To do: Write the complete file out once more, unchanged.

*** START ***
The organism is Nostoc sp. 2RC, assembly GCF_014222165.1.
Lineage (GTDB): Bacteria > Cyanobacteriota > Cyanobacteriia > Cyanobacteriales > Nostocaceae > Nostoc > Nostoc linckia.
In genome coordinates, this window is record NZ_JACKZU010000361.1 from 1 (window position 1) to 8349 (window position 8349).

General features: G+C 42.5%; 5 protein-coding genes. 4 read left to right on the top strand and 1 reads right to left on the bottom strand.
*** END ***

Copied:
The organism is Nostoc sp. 2RC, assembly GCF_014222165.1.
Lineage (GTDB): Bacteria > Cyanobacteriota > Cyanobacteriia > Cyanobacteriales > Nostocaceae > Nostoc > Nostoc linckia.
In genome coordinates, this window is record NZ_JACKZU010000361.1 from 1 (window position 1) to 8349 (window position 8349).

General features: G+C 42.5%; 5 protein-coding genes. 4 read left to right on the top strand and 1 reads right to left on the bottom strand.